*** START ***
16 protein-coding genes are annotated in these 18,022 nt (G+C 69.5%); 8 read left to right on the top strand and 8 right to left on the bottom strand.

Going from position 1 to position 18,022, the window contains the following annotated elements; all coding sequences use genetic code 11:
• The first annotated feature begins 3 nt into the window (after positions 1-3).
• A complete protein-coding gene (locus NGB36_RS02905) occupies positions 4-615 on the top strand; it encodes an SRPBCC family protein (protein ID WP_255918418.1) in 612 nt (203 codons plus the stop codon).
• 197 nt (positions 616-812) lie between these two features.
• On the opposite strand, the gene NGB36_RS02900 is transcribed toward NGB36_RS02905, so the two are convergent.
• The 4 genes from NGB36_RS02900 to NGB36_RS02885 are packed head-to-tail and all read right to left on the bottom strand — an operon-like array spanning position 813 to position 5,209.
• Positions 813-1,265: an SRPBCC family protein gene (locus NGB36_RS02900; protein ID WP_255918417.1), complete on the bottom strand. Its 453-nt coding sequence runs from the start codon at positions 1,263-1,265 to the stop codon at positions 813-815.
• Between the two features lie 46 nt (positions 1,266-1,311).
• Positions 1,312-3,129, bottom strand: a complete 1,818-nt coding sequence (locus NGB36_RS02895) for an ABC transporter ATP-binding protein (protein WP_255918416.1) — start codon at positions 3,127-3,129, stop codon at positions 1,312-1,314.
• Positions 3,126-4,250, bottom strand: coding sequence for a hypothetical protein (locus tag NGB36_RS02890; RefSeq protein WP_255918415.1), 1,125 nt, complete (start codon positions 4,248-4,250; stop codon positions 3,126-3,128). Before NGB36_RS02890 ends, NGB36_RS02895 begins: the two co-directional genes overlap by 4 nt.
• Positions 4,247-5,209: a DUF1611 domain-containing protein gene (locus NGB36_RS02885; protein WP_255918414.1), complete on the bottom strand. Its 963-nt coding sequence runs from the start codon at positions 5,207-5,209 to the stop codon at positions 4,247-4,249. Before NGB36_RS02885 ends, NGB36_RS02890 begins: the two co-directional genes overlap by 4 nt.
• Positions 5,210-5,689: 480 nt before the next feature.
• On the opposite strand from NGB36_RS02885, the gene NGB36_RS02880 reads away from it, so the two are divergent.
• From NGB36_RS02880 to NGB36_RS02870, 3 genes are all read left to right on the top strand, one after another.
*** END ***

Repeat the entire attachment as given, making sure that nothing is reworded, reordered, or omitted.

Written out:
16 protein-coding genes are annotated in these 18,022 nt (G+C 69.5%); 8 read left to right on the top strand and 8 right to left on the bottom strand.

Going from position 1 to position 18,022, the window contains the following annotated elements; all coding sequences use genetic code 11:
• The first annotated feature begins 3 nt into the window (after positions 1-3).
• A complete protein-coding gene (locus NGB36_RS02905) occupies positions 4-615 on the top strand; it encodes an SRPBCC family protein (protein ID WP_255918418.1) in 612 nt (203 codons plus the stop codon).
• 197 nt (positions 616-812) lie between these two features.
• On the opposite strand, the gene NGB36_RS02900 is transcribed toward NGB36_RS02905, so the two are convergent.
• The 4 genes from NGB36_RS02900 to NGB36_RS02885 are packed head-to-tail and all read right to left on the bottom strand — an operon-like array spanning position 813 to position 5,209.
• Positions 813-1,265: an SRPBCC family protein gene (locus NGB36_RS02900; protein ID WP_255918417.1), complete on the bottom strand. Its 453-nt coding sequence runs from the start codon at positions 1,263-1,265 to the stop codon at positions 813-815.
• Between the two features lie 46 nt (positions 1,266-1,311).
• Positions 1,312-3,129, bottom strand: a complete 1,818-nt coding sequence (locus NGB36_RS02895) for an ABC transporter ATP-binding protein (protein WP_255918416.1) — start codon at positions 3,127-3,129, stop codon at positions 1,312-1,314.
• Positions 3,126-4,250, bottom strand: coding sequence for a hypothetical protein (locus tag NGB36_RS02890; RefSeq protein WP_255918415.1), 1,125 nt, complete (start codon positions 4,248-4,250; stop codon positions 3,126-3,128). Before NGB36_RS02890 ends, NGB36_RS02895 begins: the two co-directional genes overlap by 4 nt.
• Positions 4,247-5,209: a DUF1611 domain-containing protein gene (locus NGB36_RS02885; protein WP_255918414.1), complete on the bottom strand. Its 963-nt coding sequence runs from the start codon at positions 5,207-5,209 to the stop codon at positions 4,247-4,249. Before NGB36_RS02885 ends, NGB36_RS02890 begins: the two co-directional genes overlap by 4 nt.
• Positions 5,210-5,689: 480 nt before the next feature.
• On the opposite strand from NGB36_RS02885, the gene NGB36_RS02880 reads away from it, so the two are divergent.
• From NGB36_RS02880 to NGB36_RS02870, 3 genes are all read left to right on the top strand, one after another.